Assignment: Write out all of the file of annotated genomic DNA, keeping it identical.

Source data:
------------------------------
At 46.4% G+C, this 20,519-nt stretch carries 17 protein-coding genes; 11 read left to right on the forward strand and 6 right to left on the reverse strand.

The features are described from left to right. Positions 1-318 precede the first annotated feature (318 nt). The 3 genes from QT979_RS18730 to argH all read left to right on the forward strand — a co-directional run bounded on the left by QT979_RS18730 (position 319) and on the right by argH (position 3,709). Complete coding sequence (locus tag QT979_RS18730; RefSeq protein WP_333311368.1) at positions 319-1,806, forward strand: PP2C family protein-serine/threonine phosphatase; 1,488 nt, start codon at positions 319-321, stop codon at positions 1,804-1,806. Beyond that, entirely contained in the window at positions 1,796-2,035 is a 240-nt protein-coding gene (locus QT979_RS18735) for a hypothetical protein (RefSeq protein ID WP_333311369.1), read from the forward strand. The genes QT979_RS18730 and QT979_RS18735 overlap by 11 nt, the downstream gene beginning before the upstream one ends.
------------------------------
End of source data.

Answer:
At 46.4% G+C, this 20,519-nt stretch carries 17 protein-coding genes; 11 read left to right on the forward strand and 6 right to left on the reverse strand.

The features are described from left to right. Positions 1-318 precede the first annotated feature (318 nt). The 3 genes from QT979_RS18730 to argH all read left to right on the forward strand — a co-directional run bounded on the left by QT979_RS18730 (position 319) and on the right by argH (position 3,709). Complete coding sequence (locus tag QT979_RS18730; RefSeq protein WP_333311368.1) at positions 319-1,806, forward strand: PP2C family protein-serine/threonine phosphatase; 1,488 nt, start codon at positions 319-321, stop codon at positions 1,804-1,806. Beyond that, entirely contained in the window at positions 1,796-2,035 is a 240-nt protein-coding gene (locus QT979_RS18735) for a hypothetical protein (RefSeq protein ID WP_333311369.1), read from the forward strand. The genes QT979_RS18730 and QT979_RS18735 overlap by 11 nt, the downstream gene beginning before the upstream one ends.